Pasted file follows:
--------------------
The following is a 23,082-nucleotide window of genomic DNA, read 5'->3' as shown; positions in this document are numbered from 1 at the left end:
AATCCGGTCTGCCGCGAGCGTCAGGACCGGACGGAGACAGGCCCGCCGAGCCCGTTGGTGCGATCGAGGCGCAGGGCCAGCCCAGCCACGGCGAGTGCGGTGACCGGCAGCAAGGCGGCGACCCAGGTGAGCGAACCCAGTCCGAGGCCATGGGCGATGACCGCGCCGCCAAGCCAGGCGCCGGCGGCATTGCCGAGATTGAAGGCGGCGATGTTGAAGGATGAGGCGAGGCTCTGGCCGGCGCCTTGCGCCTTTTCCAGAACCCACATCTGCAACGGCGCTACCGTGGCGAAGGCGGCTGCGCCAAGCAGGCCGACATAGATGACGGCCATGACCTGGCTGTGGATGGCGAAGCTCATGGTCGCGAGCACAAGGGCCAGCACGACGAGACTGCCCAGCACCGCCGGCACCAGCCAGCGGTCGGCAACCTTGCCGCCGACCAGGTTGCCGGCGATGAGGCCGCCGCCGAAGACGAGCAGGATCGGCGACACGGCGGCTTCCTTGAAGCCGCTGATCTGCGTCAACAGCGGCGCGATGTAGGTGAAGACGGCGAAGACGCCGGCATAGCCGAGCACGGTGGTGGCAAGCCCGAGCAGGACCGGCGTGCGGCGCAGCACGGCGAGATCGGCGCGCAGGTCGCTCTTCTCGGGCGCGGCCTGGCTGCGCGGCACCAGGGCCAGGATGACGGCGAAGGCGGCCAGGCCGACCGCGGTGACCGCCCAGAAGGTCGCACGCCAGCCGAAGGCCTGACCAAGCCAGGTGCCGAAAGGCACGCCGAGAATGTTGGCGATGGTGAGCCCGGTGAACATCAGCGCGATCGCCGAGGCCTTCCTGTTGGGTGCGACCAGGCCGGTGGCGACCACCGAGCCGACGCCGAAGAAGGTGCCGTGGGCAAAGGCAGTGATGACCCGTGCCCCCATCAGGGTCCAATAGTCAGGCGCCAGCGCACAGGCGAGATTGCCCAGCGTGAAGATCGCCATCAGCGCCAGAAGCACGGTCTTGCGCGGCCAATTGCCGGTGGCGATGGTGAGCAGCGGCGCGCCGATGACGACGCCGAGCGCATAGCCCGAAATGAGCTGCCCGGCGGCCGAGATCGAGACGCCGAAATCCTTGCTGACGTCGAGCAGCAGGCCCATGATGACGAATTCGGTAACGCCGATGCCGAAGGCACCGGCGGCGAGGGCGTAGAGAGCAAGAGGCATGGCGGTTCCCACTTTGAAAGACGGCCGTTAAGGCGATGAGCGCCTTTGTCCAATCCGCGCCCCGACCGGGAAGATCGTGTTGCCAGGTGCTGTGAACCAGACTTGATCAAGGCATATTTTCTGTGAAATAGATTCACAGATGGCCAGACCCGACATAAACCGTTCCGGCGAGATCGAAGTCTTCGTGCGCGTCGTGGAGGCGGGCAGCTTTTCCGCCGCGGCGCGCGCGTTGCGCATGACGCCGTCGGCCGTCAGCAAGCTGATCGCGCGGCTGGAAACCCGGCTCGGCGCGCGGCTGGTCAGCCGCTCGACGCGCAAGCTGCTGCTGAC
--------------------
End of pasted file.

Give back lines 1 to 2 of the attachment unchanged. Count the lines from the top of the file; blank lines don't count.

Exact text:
The following is a 23,082-nucleotide window of genomic DNA, read 5'->3' as shown; positions in this document are numbered from 1 at the left end:
AATCCGGTCTGCCGCGAGCGTCAGGACCGGACGGAGACAGGCCCGCCGAGCCCGTTGGTGCGATCGAGGCGCAGGGCCAGCCCAGCCACGGCGAGTGCGGTGACCGGCAGCAAGGCGGCGACCCAGGTGAGCGAACCCAGTCCGAGGCCATGGGCGATGACCGCGCCGCCAAGCCAGGCGCCGGCGGCATTGCCGAGATTGAAGGCGGCGATGTTGAAGGATGAGGCGAGGCTCTGGCCGGCGCCTTGCGCCTTTTCCAGAACCCACATCTGCAACGGCGCTACCGTGGCGAAGGCGGCTGCGCCAAGCAGGCCGACATAGATGACGGCCATGACCTGGCTGTGGATGGCGAAGCTCATGGTCGCGAGCACAAGGGCCAGCACGACGAGACTGCCCAGCACCGCCGGCACCAGCCAGCGGTCGGCAACCTTGCCGCCGACCAGGTTGCCGGCGATGAGGCCGCCGCCGAAGACGAGCAGGATCGGCGACACGGCGGCTTCCTTGAAGCCGCTGATCTGCGTCAACAGCGGCGCGATGTAGGTGAAGACGGCGAAGACGCCGGCATAGCCGAGCACGGTGGTGGCAAGCCCGAGCAGGACCGGCGTGCGGCGCAGCACGGCGAGATCGGCGCGCAGGTCGCTCTTCTCGGGCGCGGCCTGGCTGCGCGGCACCAGGGCCAGGATGACGGCGAAGGCGGCCAGGCCGACCGCGGTGACCGCCCAGAAGGTCGCACGCCAGCCGAAGGCCTGACCAAGCCAGGTGCCGAAAGGCACGCCGAGAATGTTGGCGATGGTGAGCCCGGTGAACATCAGCGCGATCGCCGAGGCCTTCCTGTTGGGTGCGACCAGGCCGGTGGCGACCACCGAGCCGACGCCGAAGAAGGTGCCGTGGGCAAAGGCAGTGATGACCCGTGCCCCCATCAGGGTCCAATAGTCAGGCGCCAGCGCACAGGCGAGATTGCCCAGCGTGAAGATCGCCATCAGCGCCAGAAGCACGGTCTTGCGCGGCCAATTGCCGGTGGCGATGGTGAGCAGCGGCGCGCCGATGACGACGCCGAGCGCATAGCCCGAAATGAGCTGCCCGGCGGCCGAGATCGAGACGCCGAAATCCTTGCTGACGTCGAGCAGCAGGCCCATGATGACGAATTCGGTAACGCCGATGCCGAAGGCACCGGCGGCGAGGGCGTAGAGAGCAAGAGGCATGGCGGTTCCCACTTTGAAAGACGGCCGTTAAGGCGATGAGCGCCTTTGTCCAATCCGCGCCCCGACCGGGAAGATCGTGTTGCCAGGTGCTGTGAACCAGACTTGATCAAGGCATATTTTCTGTGAAATAGATTCACAGATGGCCAGACCCGACATAAACCGTTCCGGCGAGATCGAAGTCTTCGTGCGCGTCGTGGAGGCGGGCAGCTTTTCCGCCGCGGCGCGCGCGTTGCGCATGACGCCGTCGGCCGTCAGCAAGCTGATCGCGCGGCTGGAAACCCGGCTCGGCGCGCGGCTGGTCAGCCGCTCGACGCGCAAGCTGCTGCTGAC